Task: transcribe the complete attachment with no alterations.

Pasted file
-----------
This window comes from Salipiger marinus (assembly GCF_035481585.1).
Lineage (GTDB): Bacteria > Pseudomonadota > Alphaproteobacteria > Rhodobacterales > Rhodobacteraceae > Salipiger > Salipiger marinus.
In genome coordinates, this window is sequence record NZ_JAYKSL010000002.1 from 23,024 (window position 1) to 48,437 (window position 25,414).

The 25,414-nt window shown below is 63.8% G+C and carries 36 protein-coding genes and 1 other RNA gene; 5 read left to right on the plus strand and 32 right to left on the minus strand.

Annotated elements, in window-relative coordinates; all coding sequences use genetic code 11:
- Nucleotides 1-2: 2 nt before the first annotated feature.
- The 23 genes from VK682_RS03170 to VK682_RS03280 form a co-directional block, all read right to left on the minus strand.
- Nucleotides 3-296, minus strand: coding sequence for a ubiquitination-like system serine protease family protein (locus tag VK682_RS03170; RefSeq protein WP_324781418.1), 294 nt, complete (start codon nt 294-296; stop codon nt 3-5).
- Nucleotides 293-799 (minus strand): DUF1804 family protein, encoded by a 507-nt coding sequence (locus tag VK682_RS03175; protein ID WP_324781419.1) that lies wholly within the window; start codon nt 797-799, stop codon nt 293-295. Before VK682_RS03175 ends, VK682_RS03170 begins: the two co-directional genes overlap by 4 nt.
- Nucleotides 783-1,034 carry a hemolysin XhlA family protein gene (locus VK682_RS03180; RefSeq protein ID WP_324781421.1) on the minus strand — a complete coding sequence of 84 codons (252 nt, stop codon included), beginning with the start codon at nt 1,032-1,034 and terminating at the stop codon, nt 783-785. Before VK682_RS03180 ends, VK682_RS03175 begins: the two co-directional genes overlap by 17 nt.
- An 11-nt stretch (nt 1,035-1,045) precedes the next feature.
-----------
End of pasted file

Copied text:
This window comes from Salipiger marinus (assembly GCF_035481585.1).
Lineage (GTDB): Bacteria > Pseudomonadota > Alphaproteobacteria > Rhodobacterales > Rhodobacteraceae > Salipiger > Salipiger marinus.
In genome coordinates, this window is sequence record NZ_JAYKSL010000002.1 from 23,024 (window position 1) to 48,437 (window position 25,414).

The 25,414-nt window shown below is 63.8% G+C and carries 36 protein-coding genes and 1 other RNA gene; 5 read left to right on the plus strand and 32 right to left on the minus strand.

Annotated elements, in window-relative coordinates; all coding sequences use genetic code 11:
- Nucleotides 1-2: 2 nt before the first annotated feature.
- The 23 genes from VK682_RS03170 to VK682_RS03280 form a co-directional block, all read right to left on the minus strand.
- Nucleotides 3-296, minus strand: coding sequence for a ubiquitination-like system serine protease family protein (locus tag VK682_RS03170; RefSeq protein WP_324781418.1), 294 nt, complete (start codon nt 294-296; stop codon nt 3-5).
- Nucleotides 293-799 (minus strand): DUF1804 family protein, encoded by a 507-nt coding sequence (locus tag VK682_RS03175; protein ID WP_324781419.1) that lies wholly within the window; start codon nt 797-799, stop codon nt 293-295. Before VK682_RS03175 ends, VK682_RS03170 begins: the two co-directional genes overlap by 4 nt.
- Nucleotides 783-1,034 carry a hemolysin XhlA family protein gene (locus VK682_RS03180; RefSeq protein ID WP_324781421.1) on the minus strand — a complete coding sequence of 84 codons (252 nt, stop codon included), beginning with the start codon at nt 1,032-1,034 and terminating at the stop codon, nt 783-785. Before VK682_RS03180 ends, VK682_RS03175 begins: the two co-directional genes overlap by 17 nt.
- An 11-nt stretch (nt 1,035-1,045) precedes the next feature.